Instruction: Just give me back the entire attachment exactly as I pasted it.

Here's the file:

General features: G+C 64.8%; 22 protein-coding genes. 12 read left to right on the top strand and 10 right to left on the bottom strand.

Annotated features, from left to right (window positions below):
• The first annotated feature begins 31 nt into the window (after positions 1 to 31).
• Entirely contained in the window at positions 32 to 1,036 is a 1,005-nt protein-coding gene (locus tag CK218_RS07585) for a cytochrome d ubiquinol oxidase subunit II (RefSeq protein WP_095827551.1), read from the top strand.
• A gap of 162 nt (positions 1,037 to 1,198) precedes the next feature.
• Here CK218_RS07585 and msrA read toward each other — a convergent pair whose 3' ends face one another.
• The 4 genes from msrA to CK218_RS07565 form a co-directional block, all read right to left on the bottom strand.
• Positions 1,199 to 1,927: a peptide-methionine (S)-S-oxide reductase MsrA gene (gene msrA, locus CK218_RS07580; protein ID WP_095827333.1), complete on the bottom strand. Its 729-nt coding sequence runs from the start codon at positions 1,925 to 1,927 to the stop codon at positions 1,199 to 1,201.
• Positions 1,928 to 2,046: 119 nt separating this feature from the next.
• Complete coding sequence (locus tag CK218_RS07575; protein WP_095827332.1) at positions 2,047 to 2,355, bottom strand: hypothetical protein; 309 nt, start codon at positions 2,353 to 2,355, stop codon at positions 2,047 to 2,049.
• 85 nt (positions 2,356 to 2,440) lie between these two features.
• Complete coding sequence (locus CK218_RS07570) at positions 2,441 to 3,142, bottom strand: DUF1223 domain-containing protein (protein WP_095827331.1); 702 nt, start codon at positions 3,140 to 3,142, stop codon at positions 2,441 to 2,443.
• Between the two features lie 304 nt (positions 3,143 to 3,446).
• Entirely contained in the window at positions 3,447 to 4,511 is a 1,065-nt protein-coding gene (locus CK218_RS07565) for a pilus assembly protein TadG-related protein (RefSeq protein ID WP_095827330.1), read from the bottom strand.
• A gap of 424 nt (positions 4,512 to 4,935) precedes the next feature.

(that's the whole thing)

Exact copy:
General features: G+C 64.8%; 22 protein-coding genes. 12 read left to right on the top strand and 10 right to left on the bottom strand.

Annotated features, from left to right (window positions below):
• The first annotated feature begins 31 nt into the window (after positions 1 to 31).
• Entirely contained in the window at positions 32 to 1,036 is a 1,005-nt protein-coding gene (locus tag CK218_RS07585) for a cytochrome d ubiquinol oxidase subunit II (RefSeq protein WP_095827551.1), read from the top strand.
• A gap of 162 nt (positions 1,037 to 1,198) precedes the next feature.
• Here CK218_RS07585 and msrA read toward each other — a convergent pair whose 3' ends face one another.
• The 4 genes from msrA to CK218_RS07565 form a co-directional block, all read right to left on the bottom strand.
• Positions 1,199 to 1,927: a peptide-methionine (S)-S-oxide reductase MsrA gene (gene msrA, locus CK218_RS07580; protein ID WP_095827333.1), complete on the bottom strand. Its 729-nt coding sequence runs from the start codon at positions 1,925 to 1,927 to the stop codon at positions 1,199 to 1,201.
• Positions 1,928 to 2,046: 119 nt separating this feature from the next.
• Complete coding sequence (locus tag CK218_RS07575; protein WP_095827332.1) at positions 2,047 to 2,355, bottom strand: hypothetical protein; 309 nt, start codon at positions 2,353 to 2,355, stop codon at positions 2,047 to 2,049.
• 85 nt (positions 2,356 to 2,440) lie between these two features.
• Complete coding sequence (locus CK218_RS07570) at positions 2,441 to 3,142, bottom strand: DUF1223 domain-containing protein (protein WP_095827331.1); 702 nt, start codon at positions 3,140 to 3,142, stop codon at positions 2,441 to 2,443.
• Between the two features lie 304 nt (positions 3,143 to 3,446).
• Entirely contained in the window at positions 3,447 to 4,511 is a 1,065-nt protein-coding gene (locus CK218_RS07565) for a pilus assembly protein TadG-related protein (RefSeq protein ID WP_095827330.1), read from the bottom strand.
• A gap of 424 nt (positions 4,512 to 4,935) precedes the next feature.